Sponsored By

Carbon fiber is found in industrial applications such as pressure vessels, wind turbines, automobiles, aircraft and sporting goods.

Clare Goldsberry

December 22, 2016

4 Min Read
Aircraft, automobile manufacturers driving demand for high-strength, lightweight carbon fiber

Led by industrial applications, such as the manufacture of aircraft, automobiles, pressure vessels, wind turbines and sporting goods, the global market for carbon fibers is growing dramatically—more than 8% per year through 2020, according to new research from business intelligence company IHS Markit (London).

IHS Markit expects global consumption of carbon fiber to grow from over 60 thousand metric tons (TMT) in 2015 to approximately 90 TMT by 2020. Carbon fibers are lightweight, high-strength materials that serve as reinforcing agents in high-performance composites made from specialty epoxy resins and engineering thermoplastics.

Toray, the world’s largest carbon fiber producer, signed a long-term agreement with Boeing to supply carbon fiber pre-pregs for the new Boeing 777X aircraft.

“Major advances in technology and processing have dramatically expanded demand for high-performance carbon fibers,” said Michael Malveda, Director at IHS Markit and lead analyst of the report, Carbon Fibers: Chemical Economics Handbook. “The introduction of higher-volume and lower-cost fibers, coupled with gains in productivity, have reduced the manufacturing cost of carbon fibers. Cost is a major factor affecting demand, and as costs come down, we are seeing demand growing significantly.”

Malveda said aircraft and automotive manufacturers, who face environmental and regulatory pressures to reduce weight, improve energy efficiency and reduce carbon emissions, are helping drive demand for carbon fibers. Automotive and industrial/wind applications currently consume more than 60% of global carbon fiber demand, according to the study, and demand in this sector will grow at an average annual rate of nearly 9% through 2020. World demand in aircraft and aerospace applications surpassed sporting goods/recreation to become the second-largest market for carbon fibers in 2011 to 2012, Malveda said.

“Carbon fibers are increasingly being used in commercial and military aircraft manufacturing,” he said. “They are used in the construction of the main body, wings, engines, etc., and can result in less aircraft weight and lower fuel consumption." In addition, carbon fiber enables higher aircraft speeds and longer distance ranges.

IHS Markit expects growth in carbon fiber consumption for the aircraft market to reach 9% per year through the 2020 study period, or more than 20 TMT. It was less than half of that in 2012, Malveda said. Driving that demand are expected increases in airline passenger traffic, as well as the need to replace aging fleets.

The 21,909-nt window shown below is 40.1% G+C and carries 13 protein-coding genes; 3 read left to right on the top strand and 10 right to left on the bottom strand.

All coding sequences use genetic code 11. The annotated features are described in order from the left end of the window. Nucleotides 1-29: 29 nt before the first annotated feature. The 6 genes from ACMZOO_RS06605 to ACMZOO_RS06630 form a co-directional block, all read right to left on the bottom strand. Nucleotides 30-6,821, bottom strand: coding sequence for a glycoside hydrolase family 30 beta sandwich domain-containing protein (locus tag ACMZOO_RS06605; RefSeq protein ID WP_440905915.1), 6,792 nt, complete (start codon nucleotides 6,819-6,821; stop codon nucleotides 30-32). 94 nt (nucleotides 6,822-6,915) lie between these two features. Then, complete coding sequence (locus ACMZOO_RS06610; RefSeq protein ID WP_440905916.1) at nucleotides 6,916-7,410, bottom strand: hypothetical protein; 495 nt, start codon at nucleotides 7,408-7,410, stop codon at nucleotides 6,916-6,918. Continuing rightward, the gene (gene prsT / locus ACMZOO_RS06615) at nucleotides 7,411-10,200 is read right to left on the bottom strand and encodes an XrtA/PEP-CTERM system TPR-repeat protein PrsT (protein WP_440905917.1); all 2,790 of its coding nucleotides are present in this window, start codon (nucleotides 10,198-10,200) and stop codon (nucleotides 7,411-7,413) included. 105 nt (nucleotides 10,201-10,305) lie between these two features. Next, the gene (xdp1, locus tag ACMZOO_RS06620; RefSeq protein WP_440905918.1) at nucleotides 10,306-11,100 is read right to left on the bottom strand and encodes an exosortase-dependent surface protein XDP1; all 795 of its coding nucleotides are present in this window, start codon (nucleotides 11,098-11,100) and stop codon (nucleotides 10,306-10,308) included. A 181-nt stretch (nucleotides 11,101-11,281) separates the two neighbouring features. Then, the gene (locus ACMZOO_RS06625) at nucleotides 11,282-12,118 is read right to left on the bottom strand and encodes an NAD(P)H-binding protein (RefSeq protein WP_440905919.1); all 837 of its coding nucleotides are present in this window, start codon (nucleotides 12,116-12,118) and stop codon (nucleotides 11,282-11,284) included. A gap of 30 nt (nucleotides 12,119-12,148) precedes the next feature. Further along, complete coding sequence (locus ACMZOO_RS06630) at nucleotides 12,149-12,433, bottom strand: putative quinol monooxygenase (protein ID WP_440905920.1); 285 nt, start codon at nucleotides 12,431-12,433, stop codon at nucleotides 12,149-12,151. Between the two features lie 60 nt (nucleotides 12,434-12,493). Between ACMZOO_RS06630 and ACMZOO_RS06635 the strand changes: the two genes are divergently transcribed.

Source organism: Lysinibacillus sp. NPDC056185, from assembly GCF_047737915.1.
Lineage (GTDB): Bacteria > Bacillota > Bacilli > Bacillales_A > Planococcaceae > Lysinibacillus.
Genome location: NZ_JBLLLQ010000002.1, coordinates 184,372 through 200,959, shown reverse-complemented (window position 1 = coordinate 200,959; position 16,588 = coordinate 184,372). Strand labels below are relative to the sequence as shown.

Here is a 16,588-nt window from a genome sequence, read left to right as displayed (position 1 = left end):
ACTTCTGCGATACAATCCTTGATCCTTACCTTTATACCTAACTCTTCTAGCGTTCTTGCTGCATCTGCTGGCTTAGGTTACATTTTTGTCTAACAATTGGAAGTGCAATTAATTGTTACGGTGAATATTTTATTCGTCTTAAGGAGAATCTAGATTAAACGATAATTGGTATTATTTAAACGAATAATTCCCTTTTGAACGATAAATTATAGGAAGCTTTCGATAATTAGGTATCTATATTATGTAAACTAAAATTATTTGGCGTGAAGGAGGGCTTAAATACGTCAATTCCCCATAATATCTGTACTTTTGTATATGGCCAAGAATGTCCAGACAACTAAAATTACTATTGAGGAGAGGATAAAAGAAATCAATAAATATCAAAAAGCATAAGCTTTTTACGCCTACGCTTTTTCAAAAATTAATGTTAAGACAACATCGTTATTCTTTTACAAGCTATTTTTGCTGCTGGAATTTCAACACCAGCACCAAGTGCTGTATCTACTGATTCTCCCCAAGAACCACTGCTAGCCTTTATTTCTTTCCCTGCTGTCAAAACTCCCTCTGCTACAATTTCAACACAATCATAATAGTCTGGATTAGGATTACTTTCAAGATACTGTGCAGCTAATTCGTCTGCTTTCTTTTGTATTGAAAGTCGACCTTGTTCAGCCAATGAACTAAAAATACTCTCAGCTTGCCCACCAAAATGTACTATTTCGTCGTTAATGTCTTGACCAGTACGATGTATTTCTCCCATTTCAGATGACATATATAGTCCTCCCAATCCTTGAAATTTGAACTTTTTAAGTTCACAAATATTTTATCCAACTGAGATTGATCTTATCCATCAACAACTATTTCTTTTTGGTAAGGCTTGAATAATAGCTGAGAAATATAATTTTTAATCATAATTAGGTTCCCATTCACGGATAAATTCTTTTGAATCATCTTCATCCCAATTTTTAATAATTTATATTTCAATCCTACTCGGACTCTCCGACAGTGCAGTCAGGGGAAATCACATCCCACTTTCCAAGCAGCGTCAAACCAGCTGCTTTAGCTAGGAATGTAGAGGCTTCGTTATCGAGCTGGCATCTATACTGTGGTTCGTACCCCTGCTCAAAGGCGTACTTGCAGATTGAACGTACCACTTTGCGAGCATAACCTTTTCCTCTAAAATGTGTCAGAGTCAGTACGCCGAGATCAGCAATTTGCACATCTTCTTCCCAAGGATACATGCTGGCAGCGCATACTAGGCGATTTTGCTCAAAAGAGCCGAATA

Despite strong growth of carbon-fiber usage, limitations do exist, according to the IHS Markit study. For example, its use in mass-produced automobiles will need to overcome high production costs and processing technologies that can present certain challenges. The quality and consistency of carbon-fiber supply also is very important.

“Automotive manufacturers are working with carbon-fiber producers to help address production costs and quality standards, and lower costs will help manufacturers expand use of these materials to more of their models, beyond just the sports and specialty vehicle markets,” Malveda said.

Sporting goods and recreational manufacturing will consume more than 17% of carbon-fiber demand by 2020. Asia accounted for 76% of world consumption of carbon fibers in sporting goods/recreation manufacturing in 2015, and the region will drive 80% of consumption for that use by 2020, according to the report.

There is a trend to fully integrate carbon-fiber production from precursor raw materials to finished goods, IHS Markit said. For example, in Western Europe, producers have been investing into back integration such as polyacrylonitrile (PAN) precursor facilities, or expanding downstream with composite manufacturing plants.

Likewise, Toray, the world’s largest carbon fiber producer, has vertical production channels from precursors to carbon fibers to carbon-fiber-reinforced plastics (CFRP) on a global scale. In late 2015, the company signed a long-term agreement with Boeing to supply carbon fiber pre-pregs for the new Boeing 777X aircraft.

Malveda said several large auto manufacturers and carbon-fiber producers formed partnerships in recent years that may lead to more mainstream use of the material in the future. For example, in 2015, Ford and DowAksa formed a joint-development agreement to further research high-volume production of automotive-grade carbon fiber. In 2009, SGL Automotive Carbon Fibers was formed as a joint venture between BMW and the SGL Group. It is the exclusive supplier of carbon-fiber materials to the BMW Group for use in BMW’s i-series of electric/hybrid vehicles. In recent years, SGL Automotive has expanded its carbon-fiber production capacity to meet increasing automotive demand.

About the Author(s)

Clare Goldsberry

Until she retired in September 2021, Clare Goldsberry reported on the plastics industry for more than 30 years. In addition to the 10,000+ articles she has written, by her own estimation, she is the author of several books, including The Business of Injection Molding: How to succeed as a custom molder and Purchasing Injection Molds: A buyers guide. Goldsberry is a member of the Plastics Pioneers Association. She reflected on her long career in "Time to Say Good-Bye."

Sign up for the PlasticsToday NewsFeed newsletter.

You May Also Like